Consider these five tips for keeping you, your property and others safe when parking your car or walking through a parking area:

  1. Never park at the end of an aisle. Why? Your vehicle becomes much more vulnerable to contact from turning vehicles. You also put yourself at greater risk when entering and departing from your car.
  2. Back out slowly from your parking space. This may seem like a no-brainer, but let’s face it—we’re all in a hurry to get to the next place. Backing up can be very dangerous. Adjust your mirrors and be aware of blind spots. When walking in a parking garage, be on alert for other drivers backing up suddenly or those distracted by cell phones.
  3. Park defensively. Avoid crowding vehicles next to you. The National Safety Council recommends backing up into your space—it not only makes for an easier exit but increases the likelihood that drivers will pay closer attention when exiting.  However, backing up carries certain responsibilities, as described in the next tip.
  4. Take precautions when backing out of a parking space. According to the National Safety Council, one of four vehicle accidents is caused by backing out moves. Further, backing accidents cause 500 deaths and 15,000 injuries per year. It’s recommended that you search for hidden hazards like potholes or other tire obstructions.  Look for any possible children in the area.
  5. Increase security measures. The IIAA reports that 80 percent of crimes committed at shopping facilities happen in parking lots. Avoid the potential for carjacking, theft and vandalism by parking in well-lit areas. Have your keys ready as you scan the area for threats. LOCK DOORS at all times and stay off your phone.

For more tips on parking lot safety, see the full Safe Parking Guide at parkwhiz.com. The distracted driving threats described in the first blog in this series, The Rising Cost of Distracted Driving: Facts and Stats apply to driving in parking lots. By following these tips, and others found in Car Parking Safety Tips, you can decrease the chances of becoming the victim of a car accident or crime.

At Nager, Romaine & Schneiberg Co., L.P.A., we understand the devastating effects of being injured in an auto accident in Cleveland caused by a distracted driver. In the coming weeks and months, we’ll provide more information about distracted driving and driving safety. Topics will include pedestrian safety as well as keeping kids and teen drivers safe.

Please read Distracted Driving Facts and Statistics to learn more about what distracted driving is and the devastating impact it can have on others. You can also visit our distracted driving and texting accident page on our website.

If you have been injured or have lost a loved one in a car accident caused by a distracted driver, speak to an auto accident lawyer at NRS right away. Our distracted driving accident attorneys have the experience you need to get the results you deserve and are entitled to by law. Call us toll-free at 1.855.GOT.HURT (1.855.468.4878) or contact us by filling out our No-Risk Consultation Form.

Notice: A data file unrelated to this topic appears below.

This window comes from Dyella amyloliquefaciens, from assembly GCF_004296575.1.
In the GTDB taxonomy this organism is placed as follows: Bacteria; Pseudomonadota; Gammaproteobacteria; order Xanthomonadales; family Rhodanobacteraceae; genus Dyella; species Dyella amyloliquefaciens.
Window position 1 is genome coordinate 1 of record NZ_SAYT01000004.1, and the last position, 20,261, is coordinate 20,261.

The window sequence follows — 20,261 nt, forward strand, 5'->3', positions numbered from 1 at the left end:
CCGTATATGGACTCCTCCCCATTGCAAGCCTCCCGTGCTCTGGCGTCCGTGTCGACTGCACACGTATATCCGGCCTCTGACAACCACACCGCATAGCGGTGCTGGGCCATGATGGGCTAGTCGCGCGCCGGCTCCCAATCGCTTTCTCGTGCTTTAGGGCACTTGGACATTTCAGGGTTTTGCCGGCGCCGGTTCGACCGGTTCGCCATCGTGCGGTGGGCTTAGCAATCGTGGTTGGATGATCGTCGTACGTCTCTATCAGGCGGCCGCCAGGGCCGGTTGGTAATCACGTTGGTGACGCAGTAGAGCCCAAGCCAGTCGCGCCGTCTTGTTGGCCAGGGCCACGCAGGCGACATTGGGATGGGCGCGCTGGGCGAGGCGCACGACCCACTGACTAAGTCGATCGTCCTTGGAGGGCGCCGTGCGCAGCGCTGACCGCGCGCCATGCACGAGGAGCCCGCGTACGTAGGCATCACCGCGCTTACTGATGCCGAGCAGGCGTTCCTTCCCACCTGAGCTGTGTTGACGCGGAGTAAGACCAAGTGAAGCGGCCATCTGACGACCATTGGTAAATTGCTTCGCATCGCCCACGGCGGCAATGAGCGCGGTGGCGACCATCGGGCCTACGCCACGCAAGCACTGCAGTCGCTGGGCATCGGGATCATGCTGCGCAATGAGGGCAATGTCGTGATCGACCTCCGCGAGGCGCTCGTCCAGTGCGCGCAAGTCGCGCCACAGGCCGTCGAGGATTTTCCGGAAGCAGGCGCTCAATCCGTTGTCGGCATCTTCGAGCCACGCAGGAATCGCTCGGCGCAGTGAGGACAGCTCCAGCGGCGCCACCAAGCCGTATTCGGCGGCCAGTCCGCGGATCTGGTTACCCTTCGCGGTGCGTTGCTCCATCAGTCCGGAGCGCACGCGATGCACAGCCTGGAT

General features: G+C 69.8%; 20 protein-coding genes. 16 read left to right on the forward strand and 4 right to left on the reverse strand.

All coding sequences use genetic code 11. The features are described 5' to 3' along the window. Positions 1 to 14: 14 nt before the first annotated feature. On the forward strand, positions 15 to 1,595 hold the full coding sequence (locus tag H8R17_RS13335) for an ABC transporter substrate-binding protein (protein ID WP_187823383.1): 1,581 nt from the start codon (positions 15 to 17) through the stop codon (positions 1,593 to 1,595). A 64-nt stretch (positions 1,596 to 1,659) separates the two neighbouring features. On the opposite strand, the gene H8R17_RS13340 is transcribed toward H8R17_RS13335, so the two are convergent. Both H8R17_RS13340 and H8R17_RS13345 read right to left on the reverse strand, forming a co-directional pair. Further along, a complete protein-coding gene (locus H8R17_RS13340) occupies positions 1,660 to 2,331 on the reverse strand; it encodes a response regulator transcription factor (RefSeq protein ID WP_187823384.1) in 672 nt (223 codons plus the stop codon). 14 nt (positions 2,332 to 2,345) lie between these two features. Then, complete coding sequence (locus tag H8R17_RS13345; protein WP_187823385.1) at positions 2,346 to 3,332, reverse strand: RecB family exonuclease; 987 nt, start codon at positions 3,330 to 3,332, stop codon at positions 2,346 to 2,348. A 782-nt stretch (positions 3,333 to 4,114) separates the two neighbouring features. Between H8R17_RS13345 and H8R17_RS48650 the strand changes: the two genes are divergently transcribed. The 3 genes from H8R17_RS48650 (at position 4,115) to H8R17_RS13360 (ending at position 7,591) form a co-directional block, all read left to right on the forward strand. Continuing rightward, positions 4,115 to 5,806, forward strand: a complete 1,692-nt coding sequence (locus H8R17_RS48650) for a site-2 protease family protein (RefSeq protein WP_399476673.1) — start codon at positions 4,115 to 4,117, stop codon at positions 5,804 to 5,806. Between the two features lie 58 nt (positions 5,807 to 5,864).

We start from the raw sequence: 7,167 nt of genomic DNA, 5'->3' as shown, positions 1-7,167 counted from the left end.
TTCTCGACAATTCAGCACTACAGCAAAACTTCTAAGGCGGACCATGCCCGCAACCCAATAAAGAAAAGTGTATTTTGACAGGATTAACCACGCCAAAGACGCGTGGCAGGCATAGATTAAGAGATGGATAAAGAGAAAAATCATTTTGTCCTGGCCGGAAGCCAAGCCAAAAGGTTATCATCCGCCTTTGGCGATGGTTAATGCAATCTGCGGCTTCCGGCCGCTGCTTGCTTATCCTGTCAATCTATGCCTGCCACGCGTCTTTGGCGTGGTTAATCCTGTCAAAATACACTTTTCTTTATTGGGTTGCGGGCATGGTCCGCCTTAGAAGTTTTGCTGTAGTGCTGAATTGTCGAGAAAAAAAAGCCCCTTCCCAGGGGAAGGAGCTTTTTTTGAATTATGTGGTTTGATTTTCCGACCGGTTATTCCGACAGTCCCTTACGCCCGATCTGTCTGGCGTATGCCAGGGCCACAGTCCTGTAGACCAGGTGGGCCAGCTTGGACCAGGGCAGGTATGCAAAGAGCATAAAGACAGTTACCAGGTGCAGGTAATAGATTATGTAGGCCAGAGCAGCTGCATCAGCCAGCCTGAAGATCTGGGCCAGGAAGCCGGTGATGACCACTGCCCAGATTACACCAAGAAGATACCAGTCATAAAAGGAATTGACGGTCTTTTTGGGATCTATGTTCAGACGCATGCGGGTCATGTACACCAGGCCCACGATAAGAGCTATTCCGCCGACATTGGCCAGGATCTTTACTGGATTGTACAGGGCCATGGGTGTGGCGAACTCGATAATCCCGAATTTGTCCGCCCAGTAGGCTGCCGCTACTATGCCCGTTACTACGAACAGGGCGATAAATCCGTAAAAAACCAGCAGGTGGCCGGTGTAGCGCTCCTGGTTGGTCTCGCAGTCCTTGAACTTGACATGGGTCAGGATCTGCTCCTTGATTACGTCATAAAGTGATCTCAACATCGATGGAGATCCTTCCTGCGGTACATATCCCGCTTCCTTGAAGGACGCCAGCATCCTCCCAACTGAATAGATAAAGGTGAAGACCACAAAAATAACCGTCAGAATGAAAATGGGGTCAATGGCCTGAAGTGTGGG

So far in our series of blogs on distracted driving, we’ve taken a look at the rising cost of distracted driving, the increased costs of cycling accidents, the cost of distracted driving on the workplace and how to prevent accidents in parking lots. In this week’s blog, we take a look at distracted driving and pedestrian safety.

Why pedestrian safety? Consider these facts from the Centers for Disease Control and Prevention:

According to the Pew Research Center, more than half of all adult cellphone users have been on the giving or receiving end of a distracted walking encounter. When you combine distracted driving with distracted walking, it’s no wonder that the number of accidents has sharply increased.

Young adults (in particular those ages 18-24) are especially prone to experience these “distracted walking” encounters. Teenagers are now at the greatest risk for being killed or injured in traffic accidents as pedestrians. They have a death rate twice that of younger children and account for half of all child pedestrian deaths. Following are safety tips specifically for teens:

Teens aren’t along when it comes to distracted walking accidents. According to statistics from Loyola University Health System, senior citizens make up 13 percent of the population, but account for 23 percent of all pedestrian fatalities. Following are pedestrian safety tips specifically for older adults.

Tips that all pedestrians are wise to follow include:

At Nager, Romaine & Schneiberg Co., L.P.A., we understand the devastating effects of being injured in an auto accident in Cleveland caused by a distracted driver. In the coming weeks and months, we’ll provide more information about distracted driving and driving safety. Topics will include other ways to keep kids and teens safe and what to do following a car accident.

Please read Distracted Driving Facts and Statistics to learn more about what distracted driving is and the devastating impact it can have on others. You can also visit our distracted driving and texting accident page on our website.

If you have been injured or have lost a loved one in a car accident caused by a distracted driver, speak to an auto accident lawyer at NRS right away. Our distracted driving accident attorneys have the experience you need to get the results you deserve and are entitled to by law. Call us toll-free at 1.855.GOT.HURT (1.855.468.4878) or contact us by filling out our No-Risk Consultation Form.